After the Seneca Falls Convention of 1848 demanded women's suffrage for the first time, America became distracted by the coming Civil War. The issue of the vote resurfaced during Reconstruction.
The Fifteenth Amendment to the Constitution proposed granting the right to vote to African American males. Many female suffragists at the time were outraged. They simply could not believe that those who suffered 350 years of bondage would be enfranchised before America's women.
Activists such as Frederick Douglass, Lucy Stone, and Henry Blackwell argued that the 1860s was the time for the black male. Linking black suffrage with female suffrage would surely accomplish neither. Susan B. Anthony, Elizabeth Cady Stanton, and Sojourner Truth disagreed. They would accept nothing less than immediate federal action supporting the vote for women.
Stone and Blackwell formed the American Woman Suffrage Association and believed that pressuring state governments was the most effective route. Anthony and Stanton formed the National Woman Suffrage Association and pressed for a constitutional amendment. This split occurred in 1869 and weakened the suffrage movement for the next two decades.
Anthony and Stanton engaged in high-profile, headline-grabbing tactics. In 1872, they endorsed Victoria Woodhull, the Free Love candidate, for President. The NWSA was known to show up to the polls on election day to force officials to turn them away. They set up mock ballot boxes near the election sites so women could "vote" in protest. They continued to accept no compromise on a national amendment eliminating the gender requirement.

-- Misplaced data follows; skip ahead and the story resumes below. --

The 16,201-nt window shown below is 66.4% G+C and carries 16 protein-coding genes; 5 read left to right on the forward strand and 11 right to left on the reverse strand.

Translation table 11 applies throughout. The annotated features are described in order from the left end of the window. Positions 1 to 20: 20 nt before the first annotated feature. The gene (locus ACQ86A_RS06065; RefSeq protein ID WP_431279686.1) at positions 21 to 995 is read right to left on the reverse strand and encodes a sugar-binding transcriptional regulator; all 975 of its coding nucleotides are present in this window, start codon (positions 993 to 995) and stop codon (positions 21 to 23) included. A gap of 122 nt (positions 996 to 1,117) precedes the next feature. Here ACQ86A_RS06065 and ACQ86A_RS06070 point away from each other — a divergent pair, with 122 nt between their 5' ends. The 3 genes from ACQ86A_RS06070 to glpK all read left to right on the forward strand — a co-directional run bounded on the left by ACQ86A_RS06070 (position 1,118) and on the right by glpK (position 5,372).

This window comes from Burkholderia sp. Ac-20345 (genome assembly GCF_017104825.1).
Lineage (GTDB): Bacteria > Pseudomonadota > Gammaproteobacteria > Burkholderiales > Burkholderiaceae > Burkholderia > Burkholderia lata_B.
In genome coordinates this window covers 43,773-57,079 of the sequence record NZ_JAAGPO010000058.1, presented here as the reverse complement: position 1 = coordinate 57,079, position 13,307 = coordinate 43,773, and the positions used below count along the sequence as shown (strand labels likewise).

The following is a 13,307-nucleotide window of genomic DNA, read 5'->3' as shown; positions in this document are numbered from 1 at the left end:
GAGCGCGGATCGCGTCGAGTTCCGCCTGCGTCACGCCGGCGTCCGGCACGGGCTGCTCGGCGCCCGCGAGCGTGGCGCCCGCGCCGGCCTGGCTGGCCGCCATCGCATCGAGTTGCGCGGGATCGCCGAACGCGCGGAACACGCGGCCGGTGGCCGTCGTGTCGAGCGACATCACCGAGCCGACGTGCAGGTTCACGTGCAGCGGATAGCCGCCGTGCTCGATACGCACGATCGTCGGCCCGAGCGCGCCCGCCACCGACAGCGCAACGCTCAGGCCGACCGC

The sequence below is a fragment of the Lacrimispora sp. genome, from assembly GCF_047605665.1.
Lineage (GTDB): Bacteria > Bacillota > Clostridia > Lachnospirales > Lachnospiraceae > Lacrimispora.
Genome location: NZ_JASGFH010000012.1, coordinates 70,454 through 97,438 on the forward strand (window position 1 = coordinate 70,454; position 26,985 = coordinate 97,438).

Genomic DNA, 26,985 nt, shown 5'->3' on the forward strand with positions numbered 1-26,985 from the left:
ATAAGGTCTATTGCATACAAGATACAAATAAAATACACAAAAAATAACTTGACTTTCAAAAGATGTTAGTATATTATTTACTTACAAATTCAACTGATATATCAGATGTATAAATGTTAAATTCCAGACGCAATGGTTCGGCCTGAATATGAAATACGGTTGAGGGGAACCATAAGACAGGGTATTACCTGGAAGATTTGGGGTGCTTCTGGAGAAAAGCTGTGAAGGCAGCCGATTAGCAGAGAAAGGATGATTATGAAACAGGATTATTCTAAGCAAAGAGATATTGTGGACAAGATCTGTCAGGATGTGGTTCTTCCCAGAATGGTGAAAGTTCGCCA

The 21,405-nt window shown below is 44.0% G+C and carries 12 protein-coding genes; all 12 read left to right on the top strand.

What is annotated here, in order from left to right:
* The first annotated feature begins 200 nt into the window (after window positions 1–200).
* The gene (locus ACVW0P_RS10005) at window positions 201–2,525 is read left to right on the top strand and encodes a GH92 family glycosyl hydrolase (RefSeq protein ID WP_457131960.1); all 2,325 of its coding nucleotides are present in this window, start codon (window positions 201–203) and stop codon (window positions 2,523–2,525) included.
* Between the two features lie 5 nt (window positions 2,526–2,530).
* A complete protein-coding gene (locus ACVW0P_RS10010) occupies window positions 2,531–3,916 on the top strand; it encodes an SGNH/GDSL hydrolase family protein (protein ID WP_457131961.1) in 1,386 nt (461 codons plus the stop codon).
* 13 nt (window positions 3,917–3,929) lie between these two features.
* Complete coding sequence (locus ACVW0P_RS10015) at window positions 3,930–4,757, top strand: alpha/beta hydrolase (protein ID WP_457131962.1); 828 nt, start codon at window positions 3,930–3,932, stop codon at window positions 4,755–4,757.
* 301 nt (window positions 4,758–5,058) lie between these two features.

The AWSA chose a much more understated path. Stone and Blackwell actively lobbied state governments. Wyoming became the first state to grant full women's suffrage in 1869, and Utah followed suit the following year. But then it stopped. No other states granted full suffrage until the 1890s.
That man over there says that women need to be helped into carriages, and lifted over ditches, and to have the best place everywhere. Nobody ever helps me into carriages, or over mud-puddles, or gives me any best place! And ain't I a woman? Look at me! Look at my arm! I have ploughed and planted, and gathered into barns, and no man could head me! And ain't I a woman? I could work as much and eat as much as a man — when I could get it — and bear the lash as well! And ain't I a woman? I have borne thirteen children, and seen most all sold off to slavery, and when I cried out with my mother's grief, none but Jesus heard me! And ain't I a woman?
– Sojourner Truth. "Ain't I A Woman?" Delivered at Akron Ohio Women's Covention (1851)
After Lucy Stone and Henry Blackwell passed away, their daughter, Alice Stone Blackwell saw the need for a unified front. She approached the aging leadership of the NWSA, and in 1890, the two splinter groups formed the National American Woman Suffrage Association (NAWSA), with Elizabeth Cady Stanton and Susan B. Anthony taking turns at the presidency.
Although the movement still had internal divisions, the mood of progressive reform breathed new life into its rank and file. Although Stanton and Anthony died before ever having accomplished their goal, the stage was set for a new generation to carry the torch.
The fight to victory was conducted by Carrie Chapman Catt. By 1910, most states west of Mississippi had granted full suffrage rights to women. States of the Midwest at least permitted women to vote in Presidential elections. But the Northeast and the South were steadfast in opposition. Catt knew that to ratify a national amendment, NAWSA would have to win a state in each of these key regions. Once cracks were made, the dam would surely burst.
Amid the backdrop of the United States entry into World War I, success finally came. In 1917, New York and Arkansas permitted women to vote, and momentum shifted toward suffrage. NAWSA supported the war effort throughout the ratification process, and the prominent positions women held no doubt resulted in increased support.
On August 26, 1920, the Nineteenth Amendment became the supreme law of the land, and the long struggle for voting rights was over.